Winter found us yesterday, and it found us unprepared.

Anyone who thought spring was going to follow directly on the heels of fall to pay us back for last year's snows and shivers, learned otherwise when a blast of cold air swept in from the Midwest, dropping temperatures at National Airport from Tuesday afternoon's high of 60 degrees to yesterday morning's low of 13.

Hundreds of car doors were iced shut, and hundreds of locks said not to keys, as sharp winter winds drove the chill factor down to nearly 30 below zero. Some motorists had to chip away a glaze of ice before facing up to the ugly business of starting engines that had gone into hiberation.

A spokesman for the American Automobile Association said the agency had received 500 service calls by 8 a.m. yesterday. Some callers had a wait of from two to three hours, although most were helped more quickly the spokesman said.

The most common problems, according to the AAA, stemmed from dead batteries, frozen locks and broken radiator and heater hoses.

U.S. Park Police reported that 65 cars had broken down on the Baltimore-Washington and George Washington parkways yesterday morning, tying up rush hour traffic.Most of these crippled vehicles, park police said, were suffering form frozen gas lines or broken hoses.

D.C. police reported at least one apparent death as a result of the cold. A man identified as Bernard Ferguson, 52, of no fixed address, was picked up by police and taken to the city-run Detoxification Center and then to Howard University Hospital, where he was pronounced dead yesterday morning.

A D.C. fireman was injured last night when he slipped and fell on ice at Second and L streets SE. Ronald Brandon, 35, was reporte din fair condition at Washington Hospital Center with back injuries. Fire officials said Brandon, who had responded to a false alarm, was unconscious for several minutes after the fall.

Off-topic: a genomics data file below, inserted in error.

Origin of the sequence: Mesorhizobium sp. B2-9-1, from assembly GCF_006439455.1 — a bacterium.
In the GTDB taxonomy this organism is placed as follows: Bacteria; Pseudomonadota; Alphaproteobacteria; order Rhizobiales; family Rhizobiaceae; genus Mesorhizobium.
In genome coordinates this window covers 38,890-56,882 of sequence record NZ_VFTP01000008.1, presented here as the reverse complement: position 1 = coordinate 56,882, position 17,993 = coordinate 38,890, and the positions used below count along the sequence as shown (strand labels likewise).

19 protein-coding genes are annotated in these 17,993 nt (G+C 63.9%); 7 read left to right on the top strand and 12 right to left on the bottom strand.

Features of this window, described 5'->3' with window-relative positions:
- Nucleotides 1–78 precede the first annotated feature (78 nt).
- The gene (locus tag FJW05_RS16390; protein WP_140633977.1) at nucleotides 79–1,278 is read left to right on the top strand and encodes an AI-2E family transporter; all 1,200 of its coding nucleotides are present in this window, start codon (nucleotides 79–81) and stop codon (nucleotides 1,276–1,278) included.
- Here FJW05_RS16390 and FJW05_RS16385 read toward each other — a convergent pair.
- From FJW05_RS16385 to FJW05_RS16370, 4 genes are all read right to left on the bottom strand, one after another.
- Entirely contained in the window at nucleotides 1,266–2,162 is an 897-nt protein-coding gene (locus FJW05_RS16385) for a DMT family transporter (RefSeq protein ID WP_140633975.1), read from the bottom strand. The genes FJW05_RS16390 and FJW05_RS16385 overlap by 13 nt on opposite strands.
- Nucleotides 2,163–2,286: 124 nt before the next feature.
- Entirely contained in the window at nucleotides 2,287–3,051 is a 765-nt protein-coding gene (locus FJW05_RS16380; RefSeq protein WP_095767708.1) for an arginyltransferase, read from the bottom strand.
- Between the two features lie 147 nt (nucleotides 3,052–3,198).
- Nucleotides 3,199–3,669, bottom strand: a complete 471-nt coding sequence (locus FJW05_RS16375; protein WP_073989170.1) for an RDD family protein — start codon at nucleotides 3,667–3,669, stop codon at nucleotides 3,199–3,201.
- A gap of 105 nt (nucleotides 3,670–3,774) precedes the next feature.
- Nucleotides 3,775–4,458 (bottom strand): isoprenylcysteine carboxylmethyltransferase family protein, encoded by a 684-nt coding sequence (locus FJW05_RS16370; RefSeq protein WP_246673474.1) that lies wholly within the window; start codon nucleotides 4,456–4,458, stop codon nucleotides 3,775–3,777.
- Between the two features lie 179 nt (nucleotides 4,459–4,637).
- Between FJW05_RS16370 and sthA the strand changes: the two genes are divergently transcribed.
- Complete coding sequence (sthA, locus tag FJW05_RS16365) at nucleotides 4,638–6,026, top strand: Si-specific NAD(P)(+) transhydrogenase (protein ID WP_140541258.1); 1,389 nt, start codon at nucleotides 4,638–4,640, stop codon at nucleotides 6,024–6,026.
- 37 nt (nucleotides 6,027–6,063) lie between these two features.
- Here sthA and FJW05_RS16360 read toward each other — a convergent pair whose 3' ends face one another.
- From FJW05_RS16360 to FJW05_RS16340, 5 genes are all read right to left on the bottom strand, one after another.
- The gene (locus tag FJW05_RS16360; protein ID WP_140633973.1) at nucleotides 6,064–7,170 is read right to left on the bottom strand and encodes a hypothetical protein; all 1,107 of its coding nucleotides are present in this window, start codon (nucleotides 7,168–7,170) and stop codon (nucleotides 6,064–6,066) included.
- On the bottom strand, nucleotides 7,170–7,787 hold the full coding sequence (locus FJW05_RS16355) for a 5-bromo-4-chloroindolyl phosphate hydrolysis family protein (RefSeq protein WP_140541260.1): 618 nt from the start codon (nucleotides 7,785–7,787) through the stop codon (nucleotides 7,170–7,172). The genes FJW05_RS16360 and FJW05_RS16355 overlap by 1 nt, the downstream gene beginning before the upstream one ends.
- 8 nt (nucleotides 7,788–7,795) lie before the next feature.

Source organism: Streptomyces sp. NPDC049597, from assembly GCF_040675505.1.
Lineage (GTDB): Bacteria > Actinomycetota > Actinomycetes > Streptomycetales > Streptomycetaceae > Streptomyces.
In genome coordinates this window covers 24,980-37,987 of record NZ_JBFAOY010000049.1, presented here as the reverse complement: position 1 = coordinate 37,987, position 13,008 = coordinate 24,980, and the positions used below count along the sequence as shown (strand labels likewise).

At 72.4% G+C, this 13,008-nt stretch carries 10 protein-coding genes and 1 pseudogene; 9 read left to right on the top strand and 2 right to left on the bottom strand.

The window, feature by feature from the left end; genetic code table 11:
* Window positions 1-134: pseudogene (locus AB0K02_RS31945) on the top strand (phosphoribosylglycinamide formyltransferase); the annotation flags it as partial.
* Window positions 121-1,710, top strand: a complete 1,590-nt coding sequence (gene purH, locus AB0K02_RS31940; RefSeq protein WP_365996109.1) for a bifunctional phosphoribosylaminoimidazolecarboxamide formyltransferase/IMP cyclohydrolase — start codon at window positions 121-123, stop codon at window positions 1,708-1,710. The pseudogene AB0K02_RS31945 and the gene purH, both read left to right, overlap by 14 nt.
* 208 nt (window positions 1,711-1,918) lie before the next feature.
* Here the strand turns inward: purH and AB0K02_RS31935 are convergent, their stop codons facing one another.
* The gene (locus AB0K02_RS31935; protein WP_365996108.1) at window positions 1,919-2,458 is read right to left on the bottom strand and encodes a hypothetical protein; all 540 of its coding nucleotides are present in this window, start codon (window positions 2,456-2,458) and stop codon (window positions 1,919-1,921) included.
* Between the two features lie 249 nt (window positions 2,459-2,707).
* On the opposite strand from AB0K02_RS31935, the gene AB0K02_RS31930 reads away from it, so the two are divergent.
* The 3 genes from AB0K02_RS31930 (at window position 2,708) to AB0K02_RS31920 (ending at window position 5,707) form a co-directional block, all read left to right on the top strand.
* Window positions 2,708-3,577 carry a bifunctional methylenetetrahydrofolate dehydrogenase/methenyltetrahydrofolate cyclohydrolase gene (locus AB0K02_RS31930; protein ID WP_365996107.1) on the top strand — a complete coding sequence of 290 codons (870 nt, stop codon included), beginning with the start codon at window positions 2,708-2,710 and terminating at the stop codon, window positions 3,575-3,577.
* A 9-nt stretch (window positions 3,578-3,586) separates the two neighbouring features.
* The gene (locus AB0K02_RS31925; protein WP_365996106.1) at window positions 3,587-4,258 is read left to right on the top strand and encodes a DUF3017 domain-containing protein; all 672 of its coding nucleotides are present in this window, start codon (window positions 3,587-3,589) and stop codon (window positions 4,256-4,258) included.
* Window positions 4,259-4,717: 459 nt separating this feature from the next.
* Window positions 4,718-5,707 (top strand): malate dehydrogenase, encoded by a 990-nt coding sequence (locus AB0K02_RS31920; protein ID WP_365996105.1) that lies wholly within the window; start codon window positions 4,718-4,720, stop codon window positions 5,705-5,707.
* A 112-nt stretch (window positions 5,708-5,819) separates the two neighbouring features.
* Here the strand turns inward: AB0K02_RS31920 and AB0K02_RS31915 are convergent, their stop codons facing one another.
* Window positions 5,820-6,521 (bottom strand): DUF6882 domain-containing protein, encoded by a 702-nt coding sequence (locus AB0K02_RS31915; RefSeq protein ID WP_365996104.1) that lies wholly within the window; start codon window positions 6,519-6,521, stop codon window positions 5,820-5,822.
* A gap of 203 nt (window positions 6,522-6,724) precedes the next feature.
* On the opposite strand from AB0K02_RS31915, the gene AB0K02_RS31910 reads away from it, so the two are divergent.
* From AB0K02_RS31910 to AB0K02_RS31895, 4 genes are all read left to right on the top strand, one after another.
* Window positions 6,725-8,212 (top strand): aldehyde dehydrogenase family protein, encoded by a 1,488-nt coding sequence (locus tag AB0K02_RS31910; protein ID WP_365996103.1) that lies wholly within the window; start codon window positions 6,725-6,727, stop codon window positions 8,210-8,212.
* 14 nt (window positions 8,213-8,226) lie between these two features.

Fire department spokesmen said early today that prior to midnight they logged 27 reports of broken water pipes -- 12 in Fairfax County, nine in Washinngton and three each in Arlington and Montgomery County.

In northern Arlington County yesterday afternoon, high winds tangled electrical wires that short-circuited and burned out, leaving about 2,400 homes without electricity for about three hours, a spokesman for Virginia Elecrtic and Power Co. said.

In Columbia, Md., early yesterday, workmen attempting to restore power to about 1,500 homes in the communities of Longreach and Owen Brown struggled with frozen switch gear when they tried to reroute service to those areas, and to repair a broken cable there. Power was restored about nine hours later, said a spokesman for Baltimore Gas and Electric Company.

For the Washington area, the National Weather Service is forecasting clear, cold weather over the next three days with low temperatures averaging in the mid-20s. By Sunday, low temperatures here are expected to move into the 30s, with a chance of rain or snow, according to the weather service.

The AAA, which says that 65 percent of its service calls deal with car batteries, suggested that a car that will not be used for a two- or threeday weekend be started at least once a day to prevent moisture from collecting in the ignition and on battery cables.

A car battery functions at optimum efficiency at 80 degrees, according to the AAA. If the temperature dops to 32 degrees, the battery performs at only 65 percent of its capacity. Meanwhile, the car engine needs 155 percent more "cranking power" to get started.

The agency suggested that motorists purchase a hydrometer, a device resembling a medicine dropper, which permits the simple check of car battery strength by checking battery acid.